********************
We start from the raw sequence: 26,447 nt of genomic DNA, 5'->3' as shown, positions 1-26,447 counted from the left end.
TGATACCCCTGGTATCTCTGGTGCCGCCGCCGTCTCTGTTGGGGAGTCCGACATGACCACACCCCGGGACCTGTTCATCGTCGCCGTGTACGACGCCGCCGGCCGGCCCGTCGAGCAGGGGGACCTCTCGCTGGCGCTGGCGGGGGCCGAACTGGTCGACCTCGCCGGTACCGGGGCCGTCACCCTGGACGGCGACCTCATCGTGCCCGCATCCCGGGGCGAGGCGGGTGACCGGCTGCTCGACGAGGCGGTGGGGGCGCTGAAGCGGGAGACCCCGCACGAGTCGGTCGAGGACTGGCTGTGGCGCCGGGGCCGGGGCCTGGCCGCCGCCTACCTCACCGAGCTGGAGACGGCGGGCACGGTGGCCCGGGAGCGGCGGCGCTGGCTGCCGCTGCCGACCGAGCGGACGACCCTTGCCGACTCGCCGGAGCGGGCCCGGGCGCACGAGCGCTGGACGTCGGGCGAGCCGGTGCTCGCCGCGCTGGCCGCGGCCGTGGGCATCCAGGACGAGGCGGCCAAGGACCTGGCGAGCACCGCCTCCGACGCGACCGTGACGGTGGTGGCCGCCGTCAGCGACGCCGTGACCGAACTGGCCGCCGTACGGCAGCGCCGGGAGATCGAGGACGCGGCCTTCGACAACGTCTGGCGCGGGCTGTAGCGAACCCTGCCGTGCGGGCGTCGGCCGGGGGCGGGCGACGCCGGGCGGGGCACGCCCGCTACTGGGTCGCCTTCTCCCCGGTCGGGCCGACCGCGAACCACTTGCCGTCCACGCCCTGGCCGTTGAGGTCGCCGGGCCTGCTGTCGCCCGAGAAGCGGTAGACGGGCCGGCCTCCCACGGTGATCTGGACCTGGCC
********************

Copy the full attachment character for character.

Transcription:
We start from the raw sequence: 26,447 nt of genomic DNA, 5'->3' as shown, positions 1-26,447 counted from the left end.
TGATACCCCTGGTATCTCTGGTGCCGCCGCCGTCTCTGTTGGGGAGTCCGACATGACCACACCCCGGGACCTGTTCATCGTCGCCGTGTACGACGCCGCCGGCCGGCCCGTCGAGCAGGGGGACCTCTCGCTGGCGCTGGCGGGGGCCGAACTGGTCGACCTCGCCGGTACCGGGGCCGTCACCCTGGACGGCGACCTCATCGTGCCCGCATCCCGGGGCGAGGCGGGTGACCGGCTGCTCGACGAGGCGGTGGGGGCGCTGAAGCGGGAGACCCCGCACGAGTCGGTCGAGGACTGGCTGTGGCGCCGGGGCCGGGGCCTGGCCGCCGCCTACCTCACCGAGCTGGAGACGGCGGGCACGGTGGCCCGGGAGCGGCGGCGCTGGCTGCCGCTGCCGACCGAGCGGACGACCCTTGCCGACTCGCCGGAGCGGGCCCGGGCGCACGAGCGCTGGACGTCGGGCGAGCCGGTGCTCGCCGCGCTGGCCGCGGCCGTGGGCATCCAGGACGAGGCGGCCAAGGACCTGGCGAGCACCGCCTCCGACGCGACCGTGACGGTGGTGGCCGCCGTCAGCGACGCCGTGACCGAACTGGCCGCCGTACGGCAGCGCCGGGAGATCGAGGACGCGGCCTTCGACAACGTCTGGCGCGGGCTGTAGCGAACCCTGCCGTGCGGGCGTCGGCCGGGGGCGGGCGACGCCGGGCGGGGCACGCCCGCTACTGGGTCGCCTTCTCCCCGGTCGGGCCGACCGCGAACCACTTGCCGTCCACGCCCTGGCCGTTGAGGTCGCCGGGCCTGCTGTCGCCCGAGAAGCGGTAGACGGGCCGGCCTCCCACGGTGATCTGGACCTGGCC